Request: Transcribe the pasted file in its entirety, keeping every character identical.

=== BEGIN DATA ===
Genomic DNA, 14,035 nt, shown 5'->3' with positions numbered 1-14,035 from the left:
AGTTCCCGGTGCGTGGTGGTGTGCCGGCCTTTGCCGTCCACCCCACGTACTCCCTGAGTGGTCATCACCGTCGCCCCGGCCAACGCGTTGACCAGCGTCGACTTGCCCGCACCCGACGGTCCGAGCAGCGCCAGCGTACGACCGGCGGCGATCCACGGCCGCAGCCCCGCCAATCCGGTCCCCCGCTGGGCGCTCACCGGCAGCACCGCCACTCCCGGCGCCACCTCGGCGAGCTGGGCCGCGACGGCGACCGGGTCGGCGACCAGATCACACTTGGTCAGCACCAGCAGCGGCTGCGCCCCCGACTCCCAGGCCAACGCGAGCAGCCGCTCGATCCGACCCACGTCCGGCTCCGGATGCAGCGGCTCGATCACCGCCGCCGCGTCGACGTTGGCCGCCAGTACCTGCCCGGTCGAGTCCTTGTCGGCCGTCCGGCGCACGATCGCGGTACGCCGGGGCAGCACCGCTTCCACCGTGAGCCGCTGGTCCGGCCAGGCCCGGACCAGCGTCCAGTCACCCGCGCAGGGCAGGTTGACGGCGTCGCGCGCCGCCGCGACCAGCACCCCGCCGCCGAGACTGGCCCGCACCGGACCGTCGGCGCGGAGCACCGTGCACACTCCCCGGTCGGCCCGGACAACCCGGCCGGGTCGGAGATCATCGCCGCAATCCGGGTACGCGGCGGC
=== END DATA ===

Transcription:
Genomic DNA, 14,035 nt, shown 5'->3' with positions numbered 1-14,035 from the left:
AGTTCCCGGTGCGTGGTGGTGTGCCGGCCTTTGCCGTCCACCCCACGTACTCCCTGAGTGGTCATCACCGTCGCCCCGGCCAACGCGTTGACCAGCGTCGACTTGCCCGCACCCGACGGTCCGAGCAGCGCCAGCGTACGACCGGCGGCGATCCACGGCCGCAGCCCCGCCAATCCGGTCCCCCGCTGGGCGCTCACCGGCAGCACCGCCACTCCCGGCGCCACCTCGGCGAGCTGGGCCGCGACGGCGACCGGGTCGGCGACCAGATCACACTTGGTCAGCACCAGCAGCGGCTGCGCCCCCGACTCCCAGGCCAACGCGAGCAGCCGCTCGATCCGACCCACGTCCGGCTCCGGATGCAGCGGCTCGATCACCGCCGCCGCGTCGACGTTGGCCGCCAGTACCTGCCCGGTCGAGTCCTTGTCGGCCGTCCGGCGCACGATCGCGGTACGCCGGGGCAGCACCGCTTCCACCGTGAGCCGCTGGTCCGGCCAGGCCCGGACCAGCGTCCAGTCACCCGCGCAGGGCAGGTTGACGGCGTCGCGCGCCGCCGCGACCAGCACCCCGCCGCCGAGACTGGCCCGCACCGGACCGTCGGCGCGGAGCACCGTGCACACTCCCCGGTCGGCCCGGACAACCCGGCCGGGTCGGAGATCATCGCCGCAATCCGGGTACGCGGCGGC